The Radleys seem like your average, albeit dysfunctional modern family who live in the small British village of Bishopthorpe. Dr. Peter Radley goes off to to his GP office each morning, while his wife Helen is a stay at home mother who focuses her attention on her family. Their two teenagers Clara and Rowan are unfortunately the school misfits and Rowan especially finds himself the target of bullies. If you look a little more closely things aren’t quite what they seem with the Radleys. You see, the main cause of dysfunction in their household is that Peter and Helen have been living a lie. They are “abstaining” vampires, and denying their true natures is not only causing strife between them, but also untold torment to their two children who have no idea of their background until one horrible night when Clara is forced to defend herself. Now Peter and Helen are forced to call upon Peter’s brother Will for help and it is this this one act that unravels all the dark secrets behind the Radley family.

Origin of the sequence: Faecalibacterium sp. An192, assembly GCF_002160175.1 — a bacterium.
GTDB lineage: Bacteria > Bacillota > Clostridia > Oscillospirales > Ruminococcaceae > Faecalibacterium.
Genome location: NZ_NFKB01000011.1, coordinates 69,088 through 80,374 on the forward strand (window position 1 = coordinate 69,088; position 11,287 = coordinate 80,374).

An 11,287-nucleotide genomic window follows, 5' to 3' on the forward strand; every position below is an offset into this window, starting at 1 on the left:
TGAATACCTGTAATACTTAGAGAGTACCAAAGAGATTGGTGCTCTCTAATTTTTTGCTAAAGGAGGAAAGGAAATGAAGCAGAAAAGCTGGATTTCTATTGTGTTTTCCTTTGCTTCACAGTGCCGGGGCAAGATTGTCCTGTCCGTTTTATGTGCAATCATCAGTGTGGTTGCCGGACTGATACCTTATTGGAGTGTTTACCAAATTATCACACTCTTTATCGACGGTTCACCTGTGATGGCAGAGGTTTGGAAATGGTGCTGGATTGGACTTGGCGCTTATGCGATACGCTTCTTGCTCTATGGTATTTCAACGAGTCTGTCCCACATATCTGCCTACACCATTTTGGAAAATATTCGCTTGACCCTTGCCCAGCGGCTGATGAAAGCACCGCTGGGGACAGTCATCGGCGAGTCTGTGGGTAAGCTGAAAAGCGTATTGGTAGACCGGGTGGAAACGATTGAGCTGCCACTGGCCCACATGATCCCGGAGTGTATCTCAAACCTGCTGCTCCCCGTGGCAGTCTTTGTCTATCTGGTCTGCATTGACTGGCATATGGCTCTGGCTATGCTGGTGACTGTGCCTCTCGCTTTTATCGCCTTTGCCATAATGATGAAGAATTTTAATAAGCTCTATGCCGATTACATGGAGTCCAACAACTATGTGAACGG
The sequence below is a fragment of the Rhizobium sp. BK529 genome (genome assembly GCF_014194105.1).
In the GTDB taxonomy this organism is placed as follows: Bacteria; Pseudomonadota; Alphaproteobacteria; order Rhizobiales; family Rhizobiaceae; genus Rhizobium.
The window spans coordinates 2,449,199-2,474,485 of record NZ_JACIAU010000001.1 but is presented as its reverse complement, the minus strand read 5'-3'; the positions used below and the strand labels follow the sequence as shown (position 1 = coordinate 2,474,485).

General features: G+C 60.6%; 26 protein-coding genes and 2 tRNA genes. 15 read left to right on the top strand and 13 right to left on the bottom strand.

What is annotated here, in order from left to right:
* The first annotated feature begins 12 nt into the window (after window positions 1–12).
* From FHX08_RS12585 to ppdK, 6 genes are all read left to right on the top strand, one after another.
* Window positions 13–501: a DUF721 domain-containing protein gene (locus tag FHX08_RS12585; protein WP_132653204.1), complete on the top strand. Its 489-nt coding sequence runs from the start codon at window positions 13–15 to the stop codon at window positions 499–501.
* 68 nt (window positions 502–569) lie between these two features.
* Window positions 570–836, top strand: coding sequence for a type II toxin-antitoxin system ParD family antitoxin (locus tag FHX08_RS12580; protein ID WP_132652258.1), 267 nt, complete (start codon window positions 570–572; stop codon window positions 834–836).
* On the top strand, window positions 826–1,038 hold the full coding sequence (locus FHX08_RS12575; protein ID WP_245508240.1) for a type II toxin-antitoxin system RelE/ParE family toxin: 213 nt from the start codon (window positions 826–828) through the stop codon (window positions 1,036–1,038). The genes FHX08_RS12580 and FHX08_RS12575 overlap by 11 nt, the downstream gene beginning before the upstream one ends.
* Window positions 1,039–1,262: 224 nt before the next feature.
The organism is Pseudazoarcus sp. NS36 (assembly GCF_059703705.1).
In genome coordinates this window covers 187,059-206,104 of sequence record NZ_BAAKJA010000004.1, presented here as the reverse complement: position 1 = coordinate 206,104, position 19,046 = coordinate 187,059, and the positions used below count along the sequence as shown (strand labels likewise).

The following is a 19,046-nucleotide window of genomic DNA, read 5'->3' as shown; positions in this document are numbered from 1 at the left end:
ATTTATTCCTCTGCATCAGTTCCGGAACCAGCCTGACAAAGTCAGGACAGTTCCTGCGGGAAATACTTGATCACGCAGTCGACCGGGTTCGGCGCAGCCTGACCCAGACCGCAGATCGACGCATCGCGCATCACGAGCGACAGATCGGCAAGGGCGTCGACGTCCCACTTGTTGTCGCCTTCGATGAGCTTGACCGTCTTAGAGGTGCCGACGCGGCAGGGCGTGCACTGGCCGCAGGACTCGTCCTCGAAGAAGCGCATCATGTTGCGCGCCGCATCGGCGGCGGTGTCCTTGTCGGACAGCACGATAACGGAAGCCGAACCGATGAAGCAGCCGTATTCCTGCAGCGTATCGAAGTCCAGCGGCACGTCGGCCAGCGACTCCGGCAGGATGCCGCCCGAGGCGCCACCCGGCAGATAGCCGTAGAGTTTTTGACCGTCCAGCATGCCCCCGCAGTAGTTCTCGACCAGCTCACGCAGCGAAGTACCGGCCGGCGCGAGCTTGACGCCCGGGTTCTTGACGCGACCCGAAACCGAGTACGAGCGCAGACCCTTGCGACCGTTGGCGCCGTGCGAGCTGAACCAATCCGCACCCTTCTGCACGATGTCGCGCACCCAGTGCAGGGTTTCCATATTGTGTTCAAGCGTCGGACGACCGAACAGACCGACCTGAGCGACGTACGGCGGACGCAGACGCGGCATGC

When I first started reading this, despite the glowing reviews my first thought was that this was such a knockoff of last summer’s ABC show “The Gates”. But even though there were many similarities I found myself enjoying it immensely. I especially loved the characters of Clara and Rowan who at times show more maturity then the adults in this book. Interestingly enough, this novel, like the Harry Potter books have been released in two editions. The first is for adults, and the other one is for teens. I can definitely see this book appealing to both audiences. It’s got some darkly comedic moments, and some just plain horrific ones. Most of all, this is as far as the literary world goes anyway, a completely different take on vampires. It’s also an examination of middle class family life, whatever country you live in, and what untold secrets we all may be hiding.
Reviewed by Kim